# Sort by Pivots, Rank with Other Bucket, and Percentile Tail Analysis

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## The Problem

A common issue users run into while modeling is sorting by pivots. For example, I might want to pivot my top 10 brands by total sales.

The most elegant solution I've found happens to work well for several other use cases. In this article I'll show how we can satisfy each in turn, by progressively adding to an ephemeral derived table.

## The Solution

In this example we'll use a simple e-commerce model. Here I've pulled my top brands by revenue:

Now, if I'd like to see how these top 10 perform over time, a simple pivot won't help. It will sort alphanumerically by default:

I would have to filter my brand by each of the brand names that were in the top 10. This can work for a one-off analysis, but won't scale effectively for my team.

## Sort by Pivots

To accomplish this, we can have Looker rank our brands for us, using an ephemeral derived table.

The idea is to dynamically calculate statistics at a brand level and then join them back into our model.

The first step is to create the query we'll use for the ranking. I'll often write these by hand, but a quick shortcut is to assemble the query in an Explore, then punch it out to SQL Runner, make any needed modifications, and then bring it into my project as a derived table:

``SELECT    products.brand AS "brand",    COALESCE(SUM(order_items.sale_price ), 0) AS "total_revenue",   # Included for clarity    RANK() OVER (ORDER BY COALESCE(SUM(order_items.sale_price ), 0) DESC) AS "RNK"FROM    public.order_items AS order_items    LEFT JOIN public.orders AS orders ON ( orders.id = order_items.order_id)    LEFT JOIN public.inventory_items AS inventory_items ON ( order_items.inventory_item_id = inventory_items.id )    LEFT JOIN public.products AS products ON ( inventory_items.product_id = products.id )WHERE    1=1GROUP BY 1ORDER BY 2 DESCLIMIT 20``

The query above groups by the dimension by which we wanted to pivot/sort, and establishes a rank function on total revenue. Now, we can bring it into our model as a derived table. You can run this in SQL Runner and then have Looker automatically generate the LookML.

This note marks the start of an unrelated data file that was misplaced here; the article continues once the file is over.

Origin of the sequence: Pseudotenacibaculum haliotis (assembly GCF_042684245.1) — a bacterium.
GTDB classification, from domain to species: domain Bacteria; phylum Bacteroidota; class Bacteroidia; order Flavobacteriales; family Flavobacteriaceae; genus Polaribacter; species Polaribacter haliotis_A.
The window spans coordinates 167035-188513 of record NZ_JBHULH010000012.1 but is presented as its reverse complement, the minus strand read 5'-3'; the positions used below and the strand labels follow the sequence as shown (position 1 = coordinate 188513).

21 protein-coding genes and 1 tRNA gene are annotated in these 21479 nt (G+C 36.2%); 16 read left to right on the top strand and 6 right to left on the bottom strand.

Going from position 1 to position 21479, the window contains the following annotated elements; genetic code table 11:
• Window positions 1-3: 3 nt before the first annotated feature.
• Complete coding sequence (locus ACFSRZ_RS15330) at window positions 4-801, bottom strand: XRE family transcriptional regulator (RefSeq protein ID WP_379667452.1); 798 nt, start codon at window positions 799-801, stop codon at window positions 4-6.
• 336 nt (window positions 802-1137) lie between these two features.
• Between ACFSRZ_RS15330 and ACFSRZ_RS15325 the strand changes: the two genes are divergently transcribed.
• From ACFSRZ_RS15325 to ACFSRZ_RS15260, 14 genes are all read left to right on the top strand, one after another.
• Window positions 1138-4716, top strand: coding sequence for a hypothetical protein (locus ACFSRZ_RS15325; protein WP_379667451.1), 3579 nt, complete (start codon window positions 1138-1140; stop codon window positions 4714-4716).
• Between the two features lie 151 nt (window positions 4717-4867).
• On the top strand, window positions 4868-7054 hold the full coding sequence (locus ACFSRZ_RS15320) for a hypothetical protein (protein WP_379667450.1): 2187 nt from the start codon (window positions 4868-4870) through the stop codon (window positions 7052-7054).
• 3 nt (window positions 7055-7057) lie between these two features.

Looker prompted me for a view name and I called our new view `brand_rank_by_sales`:

``view: brand_rank_by_sales {    derived_table: {        sql:        SELECT         products.brand AS "brand",         COALESCE(SUM(order_items.sale_price ), 0) AS "total_revenue",         RANK() OVER (ORDER BY COALESCE(SUM(order_items.sale_price ), 0) DESC) AS "RNK"        FROM         public.order_items AS order_items         LEFT JOIN public.orders AS orders ON orders.id = order_items.order_id         LEFT JOIN public.inventory_items AS inventory_items ON order_items.inventory_item_id = inventory_items.id         LEFT JOIN public.products AS products ON inventory_items.product_id = products.id         WHERE         1=1        # This is a "templated filter" - any filter I place on my orders created date will be mirrored here         AND {% condition orders.created_date %} orders.created_at {% endcondition %}         GROUP BY 1         ORDER BY 2 DESC        ;;        }    measure: count {        type: count        drill_fields: [detail*]    }    dimension: brand {        type: string        sql: \${TABLE}.brand ;;    }    dimension: total_revenue {        type: number        sql: \${TABLE}.total_revenue ;;    }    dimension: rnk {        ype: number        sql: \${TABLE}.rnk ;;    }    set: detail {        fields: [brand, total_revenue, rnk]    }}``